Readback: December 2022


Got Fuel?

I was recently reviewing the fuel requirements for IFR flight, and I realized that they were not what I was thinking. I thought that §91.167 said we couldn’t begin a flight under an IFR flight plan without enough fuel to reach our filed destination, etc. Instead, it says we can’t operate a flight in IFR conditions without enough fuel to reach the first airport of intended landing, etc.

The difference between the two is significant. First of all, what are IFR conditions? I believe the definition of IFR conditions is IMC, so if you are not in IMC then you revert to the VFR fuel requirements?

Next, what is an airport of intended landing? Often we file to destinations with the intention to land at a different airport.

Suppose I am in VFR conditions under an IFR clearance, but with insufficient fuel to reach my filed destination and alternate. The IFR rules don’t apply, so I am okay as long as I met the IFR fuel requirements in my filed flight plan.

Now suppose I enter IMC along my route of flight still on the IFR clearance. I write down on my knee board, that if in IMC, I intend to land at airport KXXX, with VFR weather which is well within my fuel endurance. Is that now my airport of intended landing? Does that negate the requirement to have enough fuel to get to my filed destination and alternate?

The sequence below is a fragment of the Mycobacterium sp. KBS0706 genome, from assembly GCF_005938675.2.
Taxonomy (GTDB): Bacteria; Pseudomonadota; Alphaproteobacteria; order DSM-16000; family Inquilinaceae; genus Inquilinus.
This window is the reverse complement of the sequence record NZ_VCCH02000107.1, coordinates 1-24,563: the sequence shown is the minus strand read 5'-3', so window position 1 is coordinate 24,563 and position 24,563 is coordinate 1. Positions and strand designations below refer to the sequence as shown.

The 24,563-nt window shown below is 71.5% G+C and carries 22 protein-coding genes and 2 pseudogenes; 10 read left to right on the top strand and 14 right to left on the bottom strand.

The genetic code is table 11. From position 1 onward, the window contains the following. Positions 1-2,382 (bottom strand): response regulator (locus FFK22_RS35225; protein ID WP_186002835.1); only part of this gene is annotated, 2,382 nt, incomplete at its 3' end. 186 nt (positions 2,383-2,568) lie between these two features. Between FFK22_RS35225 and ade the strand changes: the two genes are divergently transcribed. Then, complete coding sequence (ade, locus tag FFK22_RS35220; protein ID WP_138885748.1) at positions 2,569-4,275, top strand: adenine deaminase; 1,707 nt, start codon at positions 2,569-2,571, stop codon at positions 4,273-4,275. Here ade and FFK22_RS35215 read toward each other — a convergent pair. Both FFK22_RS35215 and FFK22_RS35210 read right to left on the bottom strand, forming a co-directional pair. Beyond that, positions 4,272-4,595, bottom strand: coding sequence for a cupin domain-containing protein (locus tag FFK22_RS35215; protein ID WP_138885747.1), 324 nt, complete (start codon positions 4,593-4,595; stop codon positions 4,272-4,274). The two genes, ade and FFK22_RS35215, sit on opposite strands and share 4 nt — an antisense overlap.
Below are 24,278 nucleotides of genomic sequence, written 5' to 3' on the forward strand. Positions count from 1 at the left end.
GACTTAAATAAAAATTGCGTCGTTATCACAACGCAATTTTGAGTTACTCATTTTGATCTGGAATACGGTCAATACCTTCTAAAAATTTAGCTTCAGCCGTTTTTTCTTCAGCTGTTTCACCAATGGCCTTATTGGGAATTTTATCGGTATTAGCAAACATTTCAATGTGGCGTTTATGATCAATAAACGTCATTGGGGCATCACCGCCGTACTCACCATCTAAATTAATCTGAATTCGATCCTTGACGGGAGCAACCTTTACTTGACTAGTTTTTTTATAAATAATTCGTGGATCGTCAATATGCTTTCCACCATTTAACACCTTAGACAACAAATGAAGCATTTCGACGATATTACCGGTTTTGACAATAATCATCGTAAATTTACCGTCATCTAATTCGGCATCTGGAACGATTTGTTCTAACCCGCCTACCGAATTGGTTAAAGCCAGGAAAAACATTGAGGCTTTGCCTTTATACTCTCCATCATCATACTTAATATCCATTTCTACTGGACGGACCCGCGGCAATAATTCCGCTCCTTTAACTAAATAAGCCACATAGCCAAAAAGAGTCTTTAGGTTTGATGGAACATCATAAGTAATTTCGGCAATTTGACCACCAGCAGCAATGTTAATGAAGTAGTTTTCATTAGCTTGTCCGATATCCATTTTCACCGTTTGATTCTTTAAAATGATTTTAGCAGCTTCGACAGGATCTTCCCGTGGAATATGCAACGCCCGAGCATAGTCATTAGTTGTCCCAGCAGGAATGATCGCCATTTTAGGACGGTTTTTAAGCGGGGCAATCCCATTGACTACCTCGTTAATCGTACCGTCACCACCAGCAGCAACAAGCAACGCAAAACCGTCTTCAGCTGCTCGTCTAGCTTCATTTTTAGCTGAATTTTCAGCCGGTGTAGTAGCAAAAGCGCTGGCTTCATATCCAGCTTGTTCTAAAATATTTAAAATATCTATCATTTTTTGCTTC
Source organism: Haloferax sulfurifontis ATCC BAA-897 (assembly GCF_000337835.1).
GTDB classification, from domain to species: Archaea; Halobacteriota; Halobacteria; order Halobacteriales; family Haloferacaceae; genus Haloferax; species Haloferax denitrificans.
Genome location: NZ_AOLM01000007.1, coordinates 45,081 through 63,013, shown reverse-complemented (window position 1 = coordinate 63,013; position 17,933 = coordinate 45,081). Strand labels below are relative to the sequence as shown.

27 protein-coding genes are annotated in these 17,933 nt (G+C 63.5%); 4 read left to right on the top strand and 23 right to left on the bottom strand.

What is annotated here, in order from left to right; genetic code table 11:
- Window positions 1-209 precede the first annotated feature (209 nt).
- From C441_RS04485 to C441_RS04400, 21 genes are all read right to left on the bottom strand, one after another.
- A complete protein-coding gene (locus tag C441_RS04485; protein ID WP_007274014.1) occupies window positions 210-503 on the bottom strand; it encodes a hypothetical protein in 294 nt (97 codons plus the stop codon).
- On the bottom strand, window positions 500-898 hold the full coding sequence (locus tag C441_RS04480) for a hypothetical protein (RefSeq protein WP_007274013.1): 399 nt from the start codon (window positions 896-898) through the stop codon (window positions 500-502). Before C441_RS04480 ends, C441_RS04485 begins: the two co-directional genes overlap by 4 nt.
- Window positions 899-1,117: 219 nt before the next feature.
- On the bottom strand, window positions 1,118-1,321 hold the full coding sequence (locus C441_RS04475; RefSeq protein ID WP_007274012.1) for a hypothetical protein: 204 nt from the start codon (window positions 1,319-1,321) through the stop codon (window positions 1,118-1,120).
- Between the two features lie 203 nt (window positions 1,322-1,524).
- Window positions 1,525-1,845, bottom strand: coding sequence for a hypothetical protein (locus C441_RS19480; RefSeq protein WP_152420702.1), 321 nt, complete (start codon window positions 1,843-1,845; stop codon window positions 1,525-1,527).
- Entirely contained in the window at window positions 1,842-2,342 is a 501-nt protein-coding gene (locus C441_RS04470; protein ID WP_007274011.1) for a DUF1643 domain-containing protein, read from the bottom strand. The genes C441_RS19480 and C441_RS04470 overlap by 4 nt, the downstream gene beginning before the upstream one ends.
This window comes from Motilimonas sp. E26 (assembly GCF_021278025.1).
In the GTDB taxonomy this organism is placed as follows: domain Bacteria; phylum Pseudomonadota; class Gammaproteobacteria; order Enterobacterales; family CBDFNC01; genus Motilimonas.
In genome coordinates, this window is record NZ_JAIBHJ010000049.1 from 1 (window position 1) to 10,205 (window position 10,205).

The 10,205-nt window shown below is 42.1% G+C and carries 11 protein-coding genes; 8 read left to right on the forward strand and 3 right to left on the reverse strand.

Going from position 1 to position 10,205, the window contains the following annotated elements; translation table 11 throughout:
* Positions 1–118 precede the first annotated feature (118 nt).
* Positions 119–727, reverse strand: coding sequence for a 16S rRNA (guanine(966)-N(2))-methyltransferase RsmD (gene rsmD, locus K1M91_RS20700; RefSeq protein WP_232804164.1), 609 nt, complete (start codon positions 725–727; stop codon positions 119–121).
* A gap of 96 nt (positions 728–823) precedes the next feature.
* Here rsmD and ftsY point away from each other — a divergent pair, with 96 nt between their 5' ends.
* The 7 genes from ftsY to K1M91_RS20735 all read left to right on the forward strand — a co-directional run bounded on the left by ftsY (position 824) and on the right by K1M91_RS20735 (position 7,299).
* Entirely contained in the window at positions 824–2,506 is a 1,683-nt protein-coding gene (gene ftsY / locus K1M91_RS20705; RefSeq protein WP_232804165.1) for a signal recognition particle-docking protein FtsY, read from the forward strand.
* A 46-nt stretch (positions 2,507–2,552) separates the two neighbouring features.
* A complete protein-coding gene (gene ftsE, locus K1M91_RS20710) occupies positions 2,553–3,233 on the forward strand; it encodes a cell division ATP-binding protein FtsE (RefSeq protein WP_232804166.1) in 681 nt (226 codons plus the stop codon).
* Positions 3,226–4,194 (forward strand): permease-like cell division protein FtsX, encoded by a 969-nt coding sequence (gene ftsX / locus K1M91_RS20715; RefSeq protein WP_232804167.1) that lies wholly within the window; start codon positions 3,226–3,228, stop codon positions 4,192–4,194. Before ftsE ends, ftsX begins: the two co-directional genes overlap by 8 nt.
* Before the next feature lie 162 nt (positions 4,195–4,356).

As I read through this rule it seems that in many situations, the only binding requirement is that if you are beginning an approach in IMC that you have sufficient fuel to fly the approach and fly to the alternate plus 45 minutes. If you are flying in IMC that is widespread, or over a large body of water or other place where there is no VFR alternative, the IFR fuel requirement would also be binding.

One other thing, the rule does not make it clear what you are supposed to do if at the last minute before you start the approach, ATC gives you a hold that will take you even a minute below the 45 minute reserve requirement. The rule says you can’t operate in IFR conditions. Does that mean you need to declare an emergency immediately?

Andy Davidson
New York, New York

You might want to review “Planning Versus Flying” in the March 2018 issue. While its focus is more on planning and alternates, it does touch on your question.

To specifically answer your questions, yes, “IFR conditions” exist when the weather is less than permitted for VFR flight. See Definitions in §1.1. And we’d say that for most of us “destination” and “first airport of intended landing” are the same. But, if you file to one airport, expecting to perhaps fly an approach to get into VMC and then scud run to your actual destination, then that second airport is your “first airport of intended landing.”